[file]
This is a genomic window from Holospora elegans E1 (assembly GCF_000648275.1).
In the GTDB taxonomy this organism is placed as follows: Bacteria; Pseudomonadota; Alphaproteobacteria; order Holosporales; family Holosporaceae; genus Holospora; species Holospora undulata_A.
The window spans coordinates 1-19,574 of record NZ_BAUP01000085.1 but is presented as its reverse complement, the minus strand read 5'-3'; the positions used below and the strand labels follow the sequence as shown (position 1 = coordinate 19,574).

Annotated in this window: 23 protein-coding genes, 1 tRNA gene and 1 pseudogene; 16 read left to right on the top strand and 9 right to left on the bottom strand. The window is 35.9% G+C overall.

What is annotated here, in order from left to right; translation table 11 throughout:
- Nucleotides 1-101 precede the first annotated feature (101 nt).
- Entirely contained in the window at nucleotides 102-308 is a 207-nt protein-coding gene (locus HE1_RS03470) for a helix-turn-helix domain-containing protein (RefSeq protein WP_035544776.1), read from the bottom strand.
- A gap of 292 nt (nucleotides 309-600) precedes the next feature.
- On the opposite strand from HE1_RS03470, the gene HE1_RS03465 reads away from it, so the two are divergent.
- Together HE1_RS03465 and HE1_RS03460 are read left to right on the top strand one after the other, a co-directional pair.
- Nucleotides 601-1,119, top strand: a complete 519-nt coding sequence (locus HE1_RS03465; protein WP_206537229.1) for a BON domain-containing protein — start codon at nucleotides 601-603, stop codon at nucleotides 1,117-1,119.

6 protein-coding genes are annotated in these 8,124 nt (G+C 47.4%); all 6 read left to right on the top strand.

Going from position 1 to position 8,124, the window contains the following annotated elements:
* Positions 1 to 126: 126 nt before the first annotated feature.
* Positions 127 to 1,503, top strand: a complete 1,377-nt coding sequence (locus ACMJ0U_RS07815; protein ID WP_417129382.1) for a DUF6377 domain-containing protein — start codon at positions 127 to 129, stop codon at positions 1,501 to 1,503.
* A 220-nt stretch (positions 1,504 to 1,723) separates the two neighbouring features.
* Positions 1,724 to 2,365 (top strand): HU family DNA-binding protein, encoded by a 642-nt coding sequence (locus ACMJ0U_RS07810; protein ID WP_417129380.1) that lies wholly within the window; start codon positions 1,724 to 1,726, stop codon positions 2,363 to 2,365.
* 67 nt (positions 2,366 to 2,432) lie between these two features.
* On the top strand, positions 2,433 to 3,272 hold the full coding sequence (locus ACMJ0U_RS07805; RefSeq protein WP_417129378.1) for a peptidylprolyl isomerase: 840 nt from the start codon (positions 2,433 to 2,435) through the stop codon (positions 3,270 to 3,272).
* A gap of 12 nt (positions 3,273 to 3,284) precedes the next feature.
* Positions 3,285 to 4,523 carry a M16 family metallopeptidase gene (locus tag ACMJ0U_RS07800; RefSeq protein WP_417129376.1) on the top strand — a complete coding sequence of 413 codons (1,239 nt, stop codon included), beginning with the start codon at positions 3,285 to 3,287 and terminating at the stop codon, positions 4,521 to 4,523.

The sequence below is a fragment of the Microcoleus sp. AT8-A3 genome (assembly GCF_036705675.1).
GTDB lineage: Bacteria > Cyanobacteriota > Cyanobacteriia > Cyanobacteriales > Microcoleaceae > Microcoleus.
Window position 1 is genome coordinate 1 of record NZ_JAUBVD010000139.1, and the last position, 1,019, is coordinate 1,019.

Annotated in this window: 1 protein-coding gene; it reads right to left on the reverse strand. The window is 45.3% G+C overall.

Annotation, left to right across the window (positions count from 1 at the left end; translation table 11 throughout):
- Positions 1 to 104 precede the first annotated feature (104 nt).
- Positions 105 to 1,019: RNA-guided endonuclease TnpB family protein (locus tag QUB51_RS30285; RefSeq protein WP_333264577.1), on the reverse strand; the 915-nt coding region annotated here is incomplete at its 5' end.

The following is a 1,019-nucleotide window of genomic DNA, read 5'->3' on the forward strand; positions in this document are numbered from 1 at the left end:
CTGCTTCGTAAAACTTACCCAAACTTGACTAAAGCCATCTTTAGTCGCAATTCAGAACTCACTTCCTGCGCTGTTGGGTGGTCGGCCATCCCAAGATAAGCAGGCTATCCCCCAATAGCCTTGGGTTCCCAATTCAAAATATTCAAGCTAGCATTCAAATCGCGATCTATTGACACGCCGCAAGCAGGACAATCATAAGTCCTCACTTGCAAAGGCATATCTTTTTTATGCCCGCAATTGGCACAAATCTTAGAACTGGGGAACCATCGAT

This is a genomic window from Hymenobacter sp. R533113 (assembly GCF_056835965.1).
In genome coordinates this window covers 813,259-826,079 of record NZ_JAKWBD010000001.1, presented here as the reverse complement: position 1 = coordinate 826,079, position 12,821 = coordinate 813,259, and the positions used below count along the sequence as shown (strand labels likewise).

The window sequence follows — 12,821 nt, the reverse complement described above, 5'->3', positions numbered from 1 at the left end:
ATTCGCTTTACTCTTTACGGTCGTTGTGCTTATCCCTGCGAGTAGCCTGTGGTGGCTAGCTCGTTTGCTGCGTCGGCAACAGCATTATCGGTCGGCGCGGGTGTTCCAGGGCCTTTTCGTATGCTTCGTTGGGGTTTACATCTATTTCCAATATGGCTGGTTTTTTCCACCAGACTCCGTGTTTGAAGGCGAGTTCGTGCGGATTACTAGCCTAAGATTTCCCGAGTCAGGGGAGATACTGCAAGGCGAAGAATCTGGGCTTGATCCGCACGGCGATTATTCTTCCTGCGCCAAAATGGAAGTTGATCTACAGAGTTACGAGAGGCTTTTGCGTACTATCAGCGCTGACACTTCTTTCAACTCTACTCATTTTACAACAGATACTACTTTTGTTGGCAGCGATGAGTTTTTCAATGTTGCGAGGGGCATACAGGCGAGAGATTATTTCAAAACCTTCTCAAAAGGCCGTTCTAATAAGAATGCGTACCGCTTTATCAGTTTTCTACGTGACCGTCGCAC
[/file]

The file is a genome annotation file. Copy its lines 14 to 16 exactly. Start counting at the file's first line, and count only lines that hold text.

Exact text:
* Positions 1 to 126: 126 nt before the first annotated feature.
* Positions 127 to 1,503, top strand: a complete 1,377-nt coding sequence (locus ACMJ0U_RS07815; protein ID WP_417129382.1) for a DUF6377 domain-containing protein — start codon at positions 127 to 129, stop codon at positions 1,501 to 1,503.
* A 220-nt stretch (positions 1,504 to 1,723) separates the two neighbouring features.